The world's first wiki where authorship really matters (Nature Genetics, 2008). Due credit and reputation for authors. Imagine a global collaborative knowledge base for original thoughts. Search thousands of articles and collaborate with scientists around the globe.

wikigene or wiki gene protein drug chemical gene disease author authorship tracking collaborative publishing evolutionary knowledge reputation system wiki2.0 global collaboration genes proteins drugs chemicals diseases compound
Hoffmann, R. A wiki for the life sciences where authorship matters. Nature Genetics (2008)
 
 
 
 
 

Beta-catenin-mediated transactivation and cell-cell adhesion pathways are important in curcumin (diferuylmethane)-induced growth arrest and apoptosis in colon cancer cells.

The development of nontoxic natural agents with chemopreventive activity against colon cancer is the focus of investigation in many laboratories. Curcumin (feruylmethane), a natural plant product, possesses such chemopreventive activity, but the mechanisms by which it prevents cancer growth are not well understood. In the present study, we examined the mechanisms by which curcumin treatment affects the growth of colon cancer cells in vitro. Results showed that curcumin treatment causes p53- and p21-independent G(2)/M phase arrest and apoptosis in HCT-116(p53(+/+)), HCT-116(p53(-/-)) and HCT-116(p21(-/-)) cell lines. We further investigated the association of the beta-catenin- mediated c-Myc expression and the cell-cell adhesion pathways in curcumin-induced G(2)/M arrest and apoptosis in HCT-116 cells. Results described a caspase-3-mediated cleavage of beta-catenin, decreased transactivation of beta-catenin/Tcf-Lef, decreased promoter DNA binding activity of the beta-catenin/Tcf-Lef complex, and decreased levels of c-Myc protein. These activities were linked with decreased Cdc2/cyclin B1 kinase activity, a function of the G(2)/M phase arrest. The decreased transactivation of beta-catenin in curcumin-treated HCT-116 cells was unpreventable by caspase-3 inhibitor Z-DEVD-fmk, even though the curcumin-induced cleavage of beta-catenin was blocked in Z-DEVD-fmk pretreated cells. The curcumin treatment also induced caspase-3-mediated degradation of cell-cell adhesion proteins beta-catenin, E-cadherin and APC, which were linked with apoptosis, and this degradation was prevented with the caspase-3 inhibitor. Our results suggest that curcumin treatment impairs both Wnt signaling and cell-cell adhesion pathways, resulting in G(2)/M phase arrest and apoptosis in HCT-116 cells.[1]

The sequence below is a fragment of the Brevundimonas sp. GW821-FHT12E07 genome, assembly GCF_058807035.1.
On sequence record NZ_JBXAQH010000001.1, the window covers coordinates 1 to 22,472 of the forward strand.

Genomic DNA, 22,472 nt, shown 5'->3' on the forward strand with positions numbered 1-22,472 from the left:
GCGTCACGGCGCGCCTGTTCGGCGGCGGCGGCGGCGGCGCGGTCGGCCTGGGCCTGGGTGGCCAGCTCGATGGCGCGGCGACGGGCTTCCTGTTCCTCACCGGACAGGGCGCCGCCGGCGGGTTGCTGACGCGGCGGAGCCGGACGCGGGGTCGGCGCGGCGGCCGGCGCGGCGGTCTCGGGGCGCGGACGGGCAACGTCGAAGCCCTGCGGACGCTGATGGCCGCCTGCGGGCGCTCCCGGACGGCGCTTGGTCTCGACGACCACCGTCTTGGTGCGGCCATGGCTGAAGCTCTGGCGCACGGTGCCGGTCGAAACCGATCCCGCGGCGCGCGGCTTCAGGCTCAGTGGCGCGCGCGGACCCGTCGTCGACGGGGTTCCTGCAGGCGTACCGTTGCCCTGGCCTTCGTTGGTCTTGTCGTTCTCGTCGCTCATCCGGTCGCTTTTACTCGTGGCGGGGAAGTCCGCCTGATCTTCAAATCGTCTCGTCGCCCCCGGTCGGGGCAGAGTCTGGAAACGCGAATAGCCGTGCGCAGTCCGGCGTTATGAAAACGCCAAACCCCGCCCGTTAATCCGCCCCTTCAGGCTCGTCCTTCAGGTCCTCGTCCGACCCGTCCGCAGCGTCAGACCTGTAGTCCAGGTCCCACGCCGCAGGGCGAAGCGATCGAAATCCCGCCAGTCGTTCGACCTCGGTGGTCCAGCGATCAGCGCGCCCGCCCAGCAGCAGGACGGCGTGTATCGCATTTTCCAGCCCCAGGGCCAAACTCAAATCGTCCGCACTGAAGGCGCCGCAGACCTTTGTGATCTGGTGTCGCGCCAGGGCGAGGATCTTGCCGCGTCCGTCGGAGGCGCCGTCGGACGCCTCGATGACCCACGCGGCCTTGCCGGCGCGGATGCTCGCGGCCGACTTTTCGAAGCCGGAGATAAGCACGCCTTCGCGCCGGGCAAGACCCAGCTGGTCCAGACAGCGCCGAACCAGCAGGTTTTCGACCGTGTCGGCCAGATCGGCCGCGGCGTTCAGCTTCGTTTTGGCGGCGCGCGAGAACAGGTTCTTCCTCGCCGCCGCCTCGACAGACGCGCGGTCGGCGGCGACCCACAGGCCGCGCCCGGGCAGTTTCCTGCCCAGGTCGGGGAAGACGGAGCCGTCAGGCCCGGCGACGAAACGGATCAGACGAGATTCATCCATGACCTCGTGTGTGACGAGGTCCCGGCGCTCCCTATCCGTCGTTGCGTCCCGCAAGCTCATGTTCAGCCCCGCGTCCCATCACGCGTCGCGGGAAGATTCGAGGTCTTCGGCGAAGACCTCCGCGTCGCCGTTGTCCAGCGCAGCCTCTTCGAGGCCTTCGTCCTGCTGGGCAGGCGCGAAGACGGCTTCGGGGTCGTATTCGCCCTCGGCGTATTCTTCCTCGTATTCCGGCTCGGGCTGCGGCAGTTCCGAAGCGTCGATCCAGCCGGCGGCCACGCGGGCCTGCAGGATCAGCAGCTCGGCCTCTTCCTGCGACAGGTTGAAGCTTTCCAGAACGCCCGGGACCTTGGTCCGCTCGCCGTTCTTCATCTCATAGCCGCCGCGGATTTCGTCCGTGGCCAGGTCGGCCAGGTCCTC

References

 
WikiGenes - Universities